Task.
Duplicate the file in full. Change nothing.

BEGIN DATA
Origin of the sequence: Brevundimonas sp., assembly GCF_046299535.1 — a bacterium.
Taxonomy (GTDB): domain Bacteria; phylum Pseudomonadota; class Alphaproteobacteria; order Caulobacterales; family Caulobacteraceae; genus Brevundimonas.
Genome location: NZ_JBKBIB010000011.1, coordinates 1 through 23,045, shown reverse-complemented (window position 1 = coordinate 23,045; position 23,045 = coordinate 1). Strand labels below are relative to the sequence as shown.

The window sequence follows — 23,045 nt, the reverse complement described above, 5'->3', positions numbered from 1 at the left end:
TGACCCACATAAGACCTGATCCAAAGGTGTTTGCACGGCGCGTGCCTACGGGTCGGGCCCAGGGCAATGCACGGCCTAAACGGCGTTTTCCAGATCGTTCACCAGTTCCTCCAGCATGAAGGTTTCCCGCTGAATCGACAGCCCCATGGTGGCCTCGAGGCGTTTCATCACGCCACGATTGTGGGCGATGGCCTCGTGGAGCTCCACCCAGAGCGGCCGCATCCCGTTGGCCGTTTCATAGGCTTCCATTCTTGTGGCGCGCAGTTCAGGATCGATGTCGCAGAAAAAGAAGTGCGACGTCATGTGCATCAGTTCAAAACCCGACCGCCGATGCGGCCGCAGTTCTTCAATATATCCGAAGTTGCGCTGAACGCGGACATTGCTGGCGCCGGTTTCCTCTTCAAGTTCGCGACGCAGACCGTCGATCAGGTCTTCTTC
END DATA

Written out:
Origin of the sequence: Brevundimonas sp., assembly GCF_046299535.1 — a bacterium.
Taxonomy (GTDB): domain Bacteria; phylum Pseudomonadota; class Alphaproteobacteria; order Caulobacterales; family Caulobacteraceae; genus Brevundimonas.
Genome location: NZ_JBKBIB010000011.1, coordinates 1 through 23,045, shown reverse-complemented (window position 1 = coordinate 23,045; position 23,045 = coordinate 1). Strand labels below are relative to the sequence as shown.

The window sequence follows — 23,045 nt, the reverse complement described above, 5'->3', positions numbered from 1 at the left end:
TGACCCACATAAGACCTGATCCAAAGGTGTTTGCACGGCGCGTGCCTACGGGTCGGGCCCAGGGCAATGCACGGCCTAAACGGCGTTTTCCAGATCGTTCACCAGTTCCTCCAGCATGAAGGTTTCCCGCTGAATCGACAGCCCCATGGTGGCCTCGAGGCGTTTCATCACGCCACGATTGTGGGCGATGGCCTCGTGGAGCTCCACCCAGAGCGGCCGCATCCCGTTGGCCGTTTCATAGGCTTCCATTCTTGTGGCGCGCAGTTCAGGATCGATGTCGCAGAAAAAGAAGTGCGACGTCATGTGCATCAGTTCAAAACCCGACCGCCGATGCGGCCGCAGTTCTTCAATATATCCGAAGTTGCGCTGAACGCGGACATTGCTGGCGCCGGTTTCCTCTTCAAGTTCGCGACGCAGACCGTCGATCAGGTCTTCTTC